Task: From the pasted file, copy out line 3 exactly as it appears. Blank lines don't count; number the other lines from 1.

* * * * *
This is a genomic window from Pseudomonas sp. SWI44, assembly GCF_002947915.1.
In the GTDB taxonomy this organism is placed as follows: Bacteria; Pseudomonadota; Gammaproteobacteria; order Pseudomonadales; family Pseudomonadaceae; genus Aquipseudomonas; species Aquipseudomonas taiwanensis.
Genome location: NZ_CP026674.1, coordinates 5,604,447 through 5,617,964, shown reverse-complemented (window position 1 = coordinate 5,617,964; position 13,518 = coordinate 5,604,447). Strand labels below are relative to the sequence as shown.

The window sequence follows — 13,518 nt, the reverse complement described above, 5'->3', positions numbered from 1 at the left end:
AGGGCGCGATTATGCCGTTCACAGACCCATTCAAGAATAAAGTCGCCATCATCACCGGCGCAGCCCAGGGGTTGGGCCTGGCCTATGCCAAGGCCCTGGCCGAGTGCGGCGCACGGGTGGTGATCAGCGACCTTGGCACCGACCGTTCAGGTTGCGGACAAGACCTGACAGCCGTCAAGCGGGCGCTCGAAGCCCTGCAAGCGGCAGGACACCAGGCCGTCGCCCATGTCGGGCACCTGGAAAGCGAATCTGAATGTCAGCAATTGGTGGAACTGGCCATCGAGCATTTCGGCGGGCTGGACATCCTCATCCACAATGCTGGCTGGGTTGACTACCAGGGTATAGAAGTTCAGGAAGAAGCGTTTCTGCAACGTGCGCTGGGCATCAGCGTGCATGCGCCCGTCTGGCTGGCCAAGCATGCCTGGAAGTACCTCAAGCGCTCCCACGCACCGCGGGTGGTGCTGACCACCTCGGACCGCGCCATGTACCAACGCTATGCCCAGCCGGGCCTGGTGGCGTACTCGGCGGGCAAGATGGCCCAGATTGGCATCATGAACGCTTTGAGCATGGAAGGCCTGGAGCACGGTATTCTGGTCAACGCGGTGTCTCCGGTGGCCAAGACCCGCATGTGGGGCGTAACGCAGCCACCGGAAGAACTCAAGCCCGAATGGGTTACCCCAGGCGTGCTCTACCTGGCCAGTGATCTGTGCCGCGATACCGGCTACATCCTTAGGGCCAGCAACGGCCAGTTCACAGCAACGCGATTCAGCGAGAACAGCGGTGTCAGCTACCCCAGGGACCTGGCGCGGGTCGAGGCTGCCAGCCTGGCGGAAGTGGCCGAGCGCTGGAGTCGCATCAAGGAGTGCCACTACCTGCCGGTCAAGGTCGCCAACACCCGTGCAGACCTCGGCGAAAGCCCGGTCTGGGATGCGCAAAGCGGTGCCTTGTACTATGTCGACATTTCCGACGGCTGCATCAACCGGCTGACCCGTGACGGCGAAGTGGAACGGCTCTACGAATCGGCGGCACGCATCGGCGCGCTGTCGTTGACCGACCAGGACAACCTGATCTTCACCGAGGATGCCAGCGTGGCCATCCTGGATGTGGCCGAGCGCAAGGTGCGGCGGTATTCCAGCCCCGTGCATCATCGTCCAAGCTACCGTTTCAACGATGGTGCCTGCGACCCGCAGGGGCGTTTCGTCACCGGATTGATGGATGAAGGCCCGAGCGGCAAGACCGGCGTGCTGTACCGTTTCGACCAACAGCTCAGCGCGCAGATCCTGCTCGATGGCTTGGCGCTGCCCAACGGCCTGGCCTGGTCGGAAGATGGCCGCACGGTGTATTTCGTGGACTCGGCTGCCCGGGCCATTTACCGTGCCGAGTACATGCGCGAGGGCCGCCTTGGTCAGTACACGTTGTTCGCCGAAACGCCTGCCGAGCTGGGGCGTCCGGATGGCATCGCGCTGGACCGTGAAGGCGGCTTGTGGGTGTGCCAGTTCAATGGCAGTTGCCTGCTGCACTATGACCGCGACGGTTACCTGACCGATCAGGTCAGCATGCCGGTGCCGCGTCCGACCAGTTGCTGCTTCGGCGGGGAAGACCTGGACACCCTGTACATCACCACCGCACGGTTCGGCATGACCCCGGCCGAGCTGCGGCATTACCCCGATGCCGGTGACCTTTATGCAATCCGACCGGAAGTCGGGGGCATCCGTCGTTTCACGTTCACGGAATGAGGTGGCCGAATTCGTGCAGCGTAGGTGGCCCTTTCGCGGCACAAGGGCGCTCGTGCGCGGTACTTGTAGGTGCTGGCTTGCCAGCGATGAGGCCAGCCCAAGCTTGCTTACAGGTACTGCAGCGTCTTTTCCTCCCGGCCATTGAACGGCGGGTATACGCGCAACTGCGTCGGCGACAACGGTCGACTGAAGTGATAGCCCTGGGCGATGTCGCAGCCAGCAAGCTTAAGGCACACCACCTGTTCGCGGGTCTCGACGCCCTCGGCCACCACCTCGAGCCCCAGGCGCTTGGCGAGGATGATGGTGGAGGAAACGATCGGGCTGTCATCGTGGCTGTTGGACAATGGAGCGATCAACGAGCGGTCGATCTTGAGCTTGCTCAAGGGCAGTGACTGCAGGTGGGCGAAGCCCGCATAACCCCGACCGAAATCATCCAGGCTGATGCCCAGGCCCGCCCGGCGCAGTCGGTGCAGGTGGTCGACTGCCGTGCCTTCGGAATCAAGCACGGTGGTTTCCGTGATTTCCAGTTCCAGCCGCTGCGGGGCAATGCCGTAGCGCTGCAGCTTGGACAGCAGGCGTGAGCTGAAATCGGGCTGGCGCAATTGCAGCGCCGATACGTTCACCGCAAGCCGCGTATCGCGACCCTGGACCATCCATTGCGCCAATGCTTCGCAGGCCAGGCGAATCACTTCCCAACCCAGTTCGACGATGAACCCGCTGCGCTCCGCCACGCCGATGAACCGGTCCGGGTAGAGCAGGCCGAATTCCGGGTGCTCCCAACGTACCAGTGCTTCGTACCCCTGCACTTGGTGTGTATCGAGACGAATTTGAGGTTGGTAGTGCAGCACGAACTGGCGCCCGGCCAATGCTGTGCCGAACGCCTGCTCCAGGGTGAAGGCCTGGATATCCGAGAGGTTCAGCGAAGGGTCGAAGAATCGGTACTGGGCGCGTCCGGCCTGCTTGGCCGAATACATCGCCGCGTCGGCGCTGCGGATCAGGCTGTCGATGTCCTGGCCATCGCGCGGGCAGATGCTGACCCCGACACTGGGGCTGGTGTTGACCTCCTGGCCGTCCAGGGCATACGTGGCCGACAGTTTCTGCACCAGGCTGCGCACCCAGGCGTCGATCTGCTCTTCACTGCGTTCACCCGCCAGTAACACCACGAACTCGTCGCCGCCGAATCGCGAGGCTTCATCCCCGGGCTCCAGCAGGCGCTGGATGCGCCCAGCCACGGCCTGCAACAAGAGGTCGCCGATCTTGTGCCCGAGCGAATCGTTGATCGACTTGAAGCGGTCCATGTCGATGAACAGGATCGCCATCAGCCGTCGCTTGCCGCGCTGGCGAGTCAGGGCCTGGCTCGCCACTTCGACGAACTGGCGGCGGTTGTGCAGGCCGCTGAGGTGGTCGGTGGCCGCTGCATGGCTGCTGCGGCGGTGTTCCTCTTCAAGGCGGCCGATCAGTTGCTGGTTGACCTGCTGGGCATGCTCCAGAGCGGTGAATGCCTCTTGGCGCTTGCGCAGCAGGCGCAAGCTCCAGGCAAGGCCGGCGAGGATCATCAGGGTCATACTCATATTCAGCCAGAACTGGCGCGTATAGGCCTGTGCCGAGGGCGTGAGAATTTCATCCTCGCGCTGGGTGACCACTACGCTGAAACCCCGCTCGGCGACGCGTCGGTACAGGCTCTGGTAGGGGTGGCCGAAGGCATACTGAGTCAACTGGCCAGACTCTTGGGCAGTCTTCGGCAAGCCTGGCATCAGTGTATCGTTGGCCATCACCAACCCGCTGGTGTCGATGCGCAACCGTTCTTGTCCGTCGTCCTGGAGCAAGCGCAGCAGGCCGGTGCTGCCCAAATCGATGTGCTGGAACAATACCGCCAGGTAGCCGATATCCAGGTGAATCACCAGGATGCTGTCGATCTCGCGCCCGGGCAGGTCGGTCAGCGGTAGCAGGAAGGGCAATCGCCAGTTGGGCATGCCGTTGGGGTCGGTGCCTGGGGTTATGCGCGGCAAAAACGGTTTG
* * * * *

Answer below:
Genome location: NZ_CP026674.1, coordinates 5,604,447 through 5,617,964, shown reverse-complemented (window position 1 = coordinate 5,617,964; position 13,518 = coordinate 5,604,447). Strand labels below are relative to the sequence as shown.